When Estonia gained independence from the Soviet Union in 1991, it took the chance to reshape the country’s school education system. Mailis Reps, the incumbent education minister, recalls the concluding argument in any debate often ran: “Let’s try something that works in Sweden or Finland.”
Many others have done similarly. Every three years, the OECD (Organisation for Economic Cooperation & Development) publishes results of the Programme for International Student Assessment (PISA) with the latest out on December 3. PISA tests the reading, maths and science skills of 15-16-year-olds in the OECD’s member countries, as well as volunteers not in this club of mostly rich countries. The results provide a means to directly compare different education systems. It is now nearly two decades since the first batch results were released. Back then, there was a surprise. Finland, not previously renowned for its education, topped the table when it came to reading, and excelled in other categories, as well.
This Nordic country seemed to have discovered a way to get brilliant results without the discipline and intense workload of East Asian champions like Japan and South Korea, which were the other top scorers at the time. Educationists descended on Helsinki. They reported back that not only was education free and comprehensive, but teachers were highly respected, well-trained and left to get on with their jobs, which frequently involved enabling children to discover things for themselves. Schools in countries from Scotland to South Korea sought to mirror Finnish education.
Yet Finland’s image as an educational Utopia now seems somewhat out of date. The latest PISA results show a fall in its average score, as they have every round since 2006. Gaps between rich and poor pupils are widening, distressing for a country that prides itself on equality. Estonia, once a mere imitator, is now the highest achiever among OECD countries.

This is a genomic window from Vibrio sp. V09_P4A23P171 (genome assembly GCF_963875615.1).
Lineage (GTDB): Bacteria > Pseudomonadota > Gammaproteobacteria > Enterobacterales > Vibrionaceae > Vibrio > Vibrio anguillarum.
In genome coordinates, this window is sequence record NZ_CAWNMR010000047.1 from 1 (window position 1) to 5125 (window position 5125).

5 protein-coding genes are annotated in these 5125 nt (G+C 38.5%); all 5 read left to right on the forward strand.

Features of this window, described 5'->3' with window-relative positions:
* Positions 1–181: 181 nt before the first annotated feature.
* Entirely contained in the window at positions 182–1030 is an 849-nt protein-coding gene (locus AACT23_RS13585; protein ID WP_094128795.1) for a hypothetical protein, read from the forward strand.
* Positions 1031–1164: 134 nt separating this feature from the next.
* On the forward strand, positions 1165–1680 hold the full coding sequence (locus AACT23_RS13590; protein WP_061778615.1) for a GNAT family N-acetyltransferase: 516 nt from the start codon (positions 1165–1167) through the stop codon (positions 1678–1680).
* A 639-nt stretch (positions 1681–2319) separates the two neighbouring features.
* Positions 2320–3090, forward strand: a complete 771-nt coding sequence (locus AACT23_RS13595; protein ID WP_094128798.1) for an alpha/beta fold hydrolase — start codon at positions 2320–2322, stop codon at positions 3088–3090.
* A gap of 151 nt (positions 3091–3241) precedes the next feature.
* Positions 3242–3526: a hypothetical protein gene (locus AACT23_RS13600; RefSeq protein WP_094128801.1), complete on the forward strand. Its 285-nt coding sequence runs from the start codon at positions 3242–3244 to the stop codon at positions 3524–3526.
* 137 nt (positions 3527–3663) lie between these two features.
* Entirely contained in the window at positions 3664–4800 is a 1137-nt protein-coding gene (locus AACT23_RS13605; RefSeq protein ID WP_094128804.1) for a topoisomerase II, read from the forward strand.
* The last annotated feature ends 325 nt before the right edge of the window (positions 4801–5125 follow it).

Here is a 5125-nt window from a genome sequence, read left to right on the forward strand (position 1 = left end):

The parable of Finland helps to explain why there has been little overall progress since PISA began. The hope at the turn of the millennium was that the wealth of new information provided by the tests would help identify why some school systems do so well. Others would follow their lead, causing results to rise across the board. But although spending per pupil in the OECD has risen by 15 percent in the past decade, performance in reading, maths and science remains essentially the same as when the tests started.
Part of the reason for the lack of overall progress is that schools have less influence over results than is commonly assumed. Culture and other social factors, such as adult literacy, matter more, meaning that even well-informed policymakers can only make so much difference.
Other factors are also beyond the control of education ministers. Immigration plays an important role, with recent arrivals scoring below locals in most countries. Finland has seen a small uptick in the number of migrant pupils taking PISA over the past decade. More than four-fifths do not speak Finnish at home, helping to explain the big gap in performance between them and local students.
Finland’s decline may make the wonks who rushed to copy its schools seem silly. But looking deeper, there are still lessons to learn from Finland’s example. Despite the country having a reputation for cuddly teaching, it used to take a slightly more hardline approach. In 1996, four years before the first batch of PISA results, a group of British researchers visited the country. They found “whole classes following line by line what is written in the textbook, at a pace determined by the teacher…We have moved from school to school and seen almost identical lessons — you could have swapped the teachers over and children would not have noticed the difference.”
By the time the results came out, many Finnish schools had started to move in a very different direction, confounding touring policymakers. A forthcoming study by Aino Saarinen and colleagues at the universities of Helsinki and Oulu analysing PISA data from 2012 and 2015, concludes that children in schools which gave pupils more freedom to direct their own learning had lower scores in maths and science. Those from poor and migrant families suffered the most.
Any country hoping to import the Estonian model in its entirety is likely to be disappointed. The country has seen fast economic growth over the past three decades, which is associated with better results. And migration out of the country, combined with a lower birth rate, means the school population has fallen by 29 percent since 2000, leaving an unusual education system.